Which 2-tailed test is best to use to compare means/medians when one variable has a normal distribution and the other does not?

  • $\begingroup$ How do you know one is normal and one is not? How big are your samples? What kind of data are they? What have you looking into? Is this homework? If it is, tag it as such. $\endgroup$ – John Dec 21 '12 at 4:33
  • $\begingroup$ Can you confirm you mean the mean/median of a variable from two groups which are independent? $\endgroup$ – Peter Ellis Dec 21 '12 at 5:18

There are whole books - or at least chapters and sections of books - dedicated to just this question, and there is no simple answer. Hence you will get comments asking for more information on what you need and the overall research question and characteristics of the data.

Unfortunately the "mean/median" distinction is non-trivial. Partly because they have a breakdown point of zero (a single extreme outlier makes them completely unrepresentative), means are particularly susceptible to outliers and in general dangerous to estimate from unknown distributions, but most of the traditional techniques are explicitly aimed at means (those are minuses and pluses for using mean as your target parameter).

Sometimes you really need to know the mean - for example, because an official statistics agency need to know the total (mean x population) expenditure from some subgroup, and cannot deal with a general measure of the "average" expenditure such as trimmed mean or median (which is really just a trimmed mean with 50% trimming). In other cases the median or trimmed mean is more useful because you are after a general sense of if a particular group has a higher score "on average" than the others.

Here is an extended quote from the section "Making decisions about which method to use" from Rand Wilcox's Modern Statistics for the Social and Behavioral Sciences, CRC Press. I thoroughly recommend the full book.

Numerous methods have been described for comparing two independent groups. How does one choose which method to use? There is no agreed upon strategy for addressing this issue, but a few comments might help.

First, and perhaps most obvious, consider what you want to know... Despite the many problems with methods for comparing means, it might be that there is explicit interest in the means, as opposed to other measures of location... in this case, the R function yuenbt() (a bootstrap-t method of comparing timmed means provided by Wilcox and available from R-Forge) seems to be a relatively good choice for general use (setting the argument tr=0), with the understanding that all methods for means can result in relatively low power, inaccurate confidence intervals, and unsatisfactory control over the probability of a Type I error....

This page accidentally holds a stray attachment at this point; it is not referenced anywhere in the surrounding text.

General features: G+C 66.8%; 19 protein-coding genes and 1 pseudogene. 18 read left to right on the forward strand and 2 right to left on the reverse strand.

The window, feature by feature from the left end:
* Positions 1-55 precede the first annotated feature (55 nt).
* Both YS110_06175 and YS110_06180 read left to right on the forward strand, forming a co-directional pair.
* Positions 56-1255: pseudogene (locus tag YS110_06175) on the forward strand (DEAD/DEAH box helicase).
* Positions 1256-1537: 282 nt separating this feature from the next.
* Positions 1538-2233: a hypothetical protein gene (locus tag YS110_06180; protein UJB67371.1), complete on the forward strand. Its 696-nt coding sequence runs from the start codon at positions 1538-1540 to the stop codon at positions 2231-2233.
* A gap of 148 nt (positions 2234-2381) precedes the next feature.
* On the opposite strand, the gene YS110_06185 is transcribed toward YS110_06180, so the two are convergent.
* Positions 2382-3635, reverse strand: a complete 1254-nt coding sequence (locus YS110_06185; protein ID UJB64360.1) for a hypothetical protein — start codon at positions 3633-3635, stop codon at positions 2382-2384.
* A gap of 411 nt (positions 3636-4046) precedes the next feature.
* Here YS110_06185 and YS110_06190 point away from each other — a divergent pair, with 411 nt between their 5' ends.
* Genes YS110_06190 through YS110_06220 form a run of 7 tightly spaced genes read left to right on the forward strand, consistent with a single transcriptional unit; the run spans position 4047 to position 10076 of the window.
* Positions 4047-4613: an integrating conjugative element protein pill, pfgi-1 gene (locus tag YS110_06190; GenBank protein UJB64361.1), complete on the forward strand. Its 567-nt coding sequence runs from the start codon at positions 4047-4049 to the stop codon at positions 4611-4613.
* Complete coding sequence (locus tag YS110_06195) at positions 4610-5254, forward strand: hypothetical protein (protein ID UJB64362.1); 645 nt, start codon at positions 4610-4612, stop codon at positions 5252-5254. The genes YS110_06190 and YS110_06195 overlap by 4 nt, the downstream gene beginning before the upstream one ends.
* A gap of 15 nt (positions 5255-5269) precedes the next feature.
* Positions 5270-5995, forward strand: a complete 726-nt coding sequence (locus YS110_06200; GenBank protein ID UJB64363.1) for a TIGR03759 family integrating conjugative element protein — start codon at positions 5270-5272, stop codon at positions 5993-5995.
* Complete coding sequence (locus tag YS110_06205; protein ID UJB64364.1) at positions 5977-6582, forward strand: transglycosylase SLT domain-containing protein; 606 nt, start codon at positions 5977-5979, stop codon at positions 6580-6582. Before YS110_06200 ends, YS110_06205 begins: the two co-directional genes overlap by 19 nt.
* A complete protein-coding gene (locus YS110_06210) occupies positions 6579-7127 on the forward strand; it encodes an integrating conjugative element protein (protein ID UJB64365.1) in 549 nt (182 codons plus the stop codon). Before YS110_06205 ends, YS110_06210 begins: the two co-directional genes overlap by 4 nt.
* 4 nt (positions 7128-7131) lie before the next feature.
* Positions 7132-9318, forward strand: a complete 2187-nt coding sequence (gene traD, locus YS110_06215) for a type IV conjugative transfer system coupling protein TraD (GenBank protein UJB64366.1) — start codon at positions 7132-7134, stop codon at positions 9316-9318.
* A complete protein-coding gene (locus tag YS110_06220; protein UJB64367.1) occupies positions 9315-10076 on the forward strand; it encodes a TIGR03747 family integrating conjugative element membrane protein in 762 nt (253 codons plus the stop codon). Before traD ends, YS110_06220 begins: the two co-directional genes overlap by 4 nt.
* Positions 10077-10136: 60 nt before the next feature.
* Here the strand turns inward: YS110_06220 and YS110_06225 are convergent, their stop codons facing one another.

... If, for example, boxplots indicate that the groups have no outliers and a similar amount of skewness, a reasonable specualtion is that using other measures of location (not the mean) will make little or no difference. But the only way to be sure is to actually compare groups with another measure of location.

If the goal is to maximize power... comparing groups with a 20% trimmed mean is likely to be best, the but the only certainty is that exceptions occur....

... If the goal is to make inferences about a measure of location, without being sensitive to heteroscedasticity and skewness, methods based on a 20% trimmed mean seem best for general use. The bootstrap method for medians also performs well based on this criterion. Generally it is better to use a method that allows heteroscedasticity rather than a method that assumes homoscedasticity. Bootstrap methods appear to have an advantage over non-bootstrap methods when sample sizes are small. Just how loarge the sample sizes must be.... is unknown....

...A final suggestion is to take advantage of the various plots that were described (earlier in the chapter). They can be invaluable for understanding how groups differ.


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